03-28 Illnesses common with depression – 3: Schizophrenia

Posted in Depression, Mental Health Disorder, Mental Illness

Illnesses common with depression - 3: Schizophrenia

Compared to the general population, people with the problem of schizophrenia are comparatively more likely to be afflicted by depression. A 2012 article published in Advances in Psychiatric Treatment highlighted that about 25 percent of people with the problem of schizophrenia also suffer from major depression. Usually, depression occurs among the older people with the mental disorder schizophrenia.

It is important to know the dangerous implications of depression among the schizophrenics as suffering from the two disorders at the same time can be extremely debilitating for an individual. Some even argue that depression is, in fact, comparatively more important factor for suicide among patients with the problem of schizophrenia than hallucinations or delusions, which are also the characteristic features of the disease.

While anxiety and bipolar disorder, which co-occur commonly with depression, were discussed in the first two articles of the series, “Illnesses common with depression,” the current article discusses in detail about schizophrenia.

Distinguishing depression from schizophrenia

Since there is an overlapping of symptoms in the two disorders, it is often difficult to diagnose depression alongside schizophrenia. Moreover, it is often difficult to distinguish the “negative” symptoms of schizophrenia and clinical depression. Some of the negative symptoms of schizophrenia include social withdrawal, low motivation and energy levels, difficulties or inability to feel pleasure, lack of interest in most things, impaired thought processes, etc., which are also commonly witnessed during depression. Due to the increased overlapping of the symptoms, medical practitioners often feel confused and fail to distinguish the conditions.

Moreover, the antipsychotic medications for schizophrenia have some side effects like depressive symptoms, such as limited spontaneity in speech and movements, restlessness and negative mood.  As depression motivate people to misuse addictive substances, such as alcohol, drugs, etc., over half of the people with schizophrenia also suffer from the comorbid drug or alcohol abuse problem,

As the thinking, perceptual experiences and communication skills get impaired during schizophrenia, a treatment provider may have difficulty in identifying depression and assessing the risk for suicide. Even in the case schizophrenia, sadness is sometimes not considered a good indicator of depression.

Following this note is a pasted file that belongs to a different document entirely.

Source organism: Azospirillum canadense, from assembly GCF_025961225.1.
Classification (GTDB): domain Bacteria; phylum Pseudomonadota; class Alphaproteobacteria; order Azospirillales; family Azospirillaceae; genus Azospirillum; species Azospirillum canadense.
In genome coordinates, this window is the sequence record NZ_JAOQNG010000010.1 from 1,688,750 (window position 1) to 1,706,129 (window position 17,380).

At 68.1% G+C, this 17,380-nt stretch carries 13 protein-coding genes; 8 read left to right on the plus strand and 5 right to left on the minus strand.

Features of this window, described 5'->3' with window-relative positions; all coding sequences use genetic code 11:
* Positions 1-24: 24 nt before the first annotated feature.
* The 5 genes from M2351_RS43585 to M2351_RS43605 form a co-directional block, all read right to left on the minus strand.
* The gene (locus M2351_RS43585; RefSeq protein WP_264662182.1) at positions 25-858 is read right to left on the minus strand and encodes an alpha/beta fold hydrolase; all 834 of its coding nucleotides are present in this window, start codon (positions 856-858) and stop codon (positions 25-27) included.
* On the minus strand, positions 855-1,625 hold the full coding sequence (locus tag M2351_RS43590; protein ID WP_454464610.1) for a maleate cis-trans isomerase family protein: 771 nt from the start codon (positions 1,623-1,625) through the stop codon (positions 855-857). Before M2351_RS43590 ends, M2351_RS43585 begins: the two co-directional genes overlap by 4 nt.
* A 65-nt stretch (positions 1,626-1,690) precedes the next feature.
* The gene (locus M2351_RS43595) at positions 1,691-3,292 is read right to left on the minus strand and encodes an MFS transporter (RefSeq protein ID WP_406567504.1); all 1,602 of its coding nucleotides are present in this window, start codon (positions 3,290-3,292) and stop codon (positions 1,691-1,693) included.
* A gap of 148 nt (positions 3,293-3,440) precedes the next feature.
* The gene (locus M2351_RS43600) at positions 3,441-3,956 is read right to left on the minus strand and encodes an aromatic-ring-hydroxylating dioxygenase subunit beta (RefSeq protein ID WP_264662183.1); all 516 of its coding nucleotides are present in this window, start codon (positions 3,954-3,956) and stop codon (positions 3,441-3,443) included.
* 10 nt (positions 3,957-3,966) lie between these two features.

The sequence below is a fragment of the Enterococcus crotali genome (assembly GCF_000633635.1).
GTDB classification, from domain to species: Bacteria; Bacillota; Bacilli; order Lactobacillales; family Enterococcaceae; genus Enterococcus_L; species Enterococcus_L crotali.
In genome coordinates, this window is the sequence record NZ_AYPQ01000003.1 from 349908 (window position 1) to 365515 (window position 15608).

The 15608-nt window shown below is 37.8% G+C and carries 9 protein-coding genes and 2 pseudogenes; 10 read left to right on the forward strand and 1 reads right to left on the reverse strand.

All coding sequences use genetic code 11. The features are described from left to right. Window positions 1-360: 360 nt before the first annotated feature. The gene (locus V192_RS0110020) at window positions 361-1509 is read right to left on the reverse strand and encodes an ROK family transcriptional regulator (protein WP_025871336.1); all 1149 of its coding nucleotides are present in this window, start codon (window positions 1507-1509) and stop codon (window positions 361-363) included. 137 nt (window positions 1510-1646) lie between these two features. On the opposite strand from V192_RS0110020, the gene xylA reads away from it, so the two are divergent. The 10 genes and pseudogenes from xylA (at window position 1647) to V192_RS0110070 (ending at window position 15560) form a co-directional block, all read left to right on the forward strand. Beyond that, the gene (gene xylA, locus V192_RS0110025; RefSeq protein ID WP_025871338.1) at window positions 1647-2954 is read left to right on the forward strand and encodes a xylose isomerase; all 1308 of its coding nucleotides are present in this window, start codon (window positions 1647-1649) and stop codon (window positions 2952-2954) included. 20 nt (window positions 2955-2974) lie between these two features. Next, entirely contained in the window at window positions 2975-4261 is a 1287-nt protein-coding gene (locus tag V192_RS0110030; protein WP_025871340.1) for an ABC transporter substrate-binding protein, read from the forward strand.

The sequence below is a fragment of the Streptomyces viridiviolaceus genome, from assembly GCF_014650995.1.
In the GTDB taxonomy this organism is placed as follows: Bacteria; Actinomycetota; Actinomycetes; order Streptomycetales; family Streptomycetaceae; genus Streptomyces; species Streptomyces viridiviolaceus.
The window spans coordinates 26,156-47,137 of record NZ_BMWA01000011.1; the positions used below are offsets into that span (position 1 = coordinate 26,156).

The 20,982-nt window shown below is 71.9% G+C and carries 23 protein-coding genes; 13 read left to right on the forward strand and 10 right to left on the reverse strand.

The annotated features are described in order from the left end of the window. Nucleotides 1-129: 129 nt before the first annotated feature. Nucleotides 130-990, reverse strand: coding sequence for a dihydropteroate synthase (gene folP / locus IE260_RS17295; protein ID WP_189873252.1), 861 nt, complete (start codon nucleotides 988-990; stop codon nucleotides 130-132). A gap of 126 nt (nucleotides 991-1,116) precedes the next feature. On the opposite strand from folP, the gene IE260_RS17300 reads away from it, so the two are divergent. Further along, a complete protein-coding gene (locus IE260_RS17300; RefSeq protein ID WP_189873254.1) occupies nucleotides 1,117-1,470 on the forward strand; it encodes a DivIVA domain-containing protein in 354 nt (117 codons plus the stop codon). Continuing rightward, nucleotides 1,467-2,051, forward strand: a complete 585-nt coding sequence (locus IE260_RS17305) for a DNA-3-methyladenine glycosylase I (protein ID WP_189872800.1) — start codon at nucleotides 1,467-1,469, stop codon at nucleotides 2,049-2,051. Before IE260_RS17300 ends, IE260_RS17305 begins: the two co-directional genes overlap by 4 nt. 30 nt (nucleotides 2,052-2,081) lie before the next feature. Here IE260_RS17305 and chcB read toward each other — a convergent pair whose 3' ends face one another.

Some other indicators of depression in schizophrenia include excessive guilt, extreme hopelessness and suicidal intentions due to nonpsychosis reasons, such as voice guiding the person to death etc.

Cognitive behavior therapy effective in treating co-occurring mental disorders

With about a quarter of people with schizophrenia meeting the criteria for a depressive disorder at some or the other time, schizoaffective disorder, a combination of two conditions like schizophrenia and mood disorders, such as depression, bipolar disorder, etc., is quite prevalent. According to the National Alliance on Mental Illness (NAMI), it is a rare condition that affects 0.3 percent of the American population, which is approximately one in every 333 people. Despite being rare, it is very intense in terms of psychological and mental effects.

Although the exact risk factors for this disorder are not known, genetics, brain chemistry and excessive drug use may contribute to the disease. The symptoms of this disorder include hallucinations, delusions, irrational thinking, depressed mood and suicidal tendencies.

As such, there is not enough clarity on how to treat depression psychologically alongside schizophrenia. However, some of the recent studies have stated that cognitive behavior therapy (CBT) may prove comparatively better for the treatment of depression alongside schizophrenia. Pharmacologically, many types of medications are used for treating both depression and schizophrenia, especially when they appear together. Antidepressants, such citalopram, have been found to be effective in treating depression.

Road to recovery

In the case of schizoaffective disorder, it is essential to visit medical experts to undergo a complete mental health assessment. They can effectively treat underlying depression and schizophrenia from the perspective of both psychology and medication. Though there is no cure for schizoaffective disorder, it can be managed and minimized through an effective treatment. As such, it is essential to treat depression to reduce the number of suicides.

If you or any of your loved one is suffering from depression, connect to the Depression Treatment Centers of California to know more about the best depression treatment facilities in California. Call us at our 24/7 helpline number 855-678-0400 or chat online to know more about the depression treatment in California.

Read the other articles of the series “Illnesses common with depression:”

  1. Anxiety
  2. Bipolar disorder


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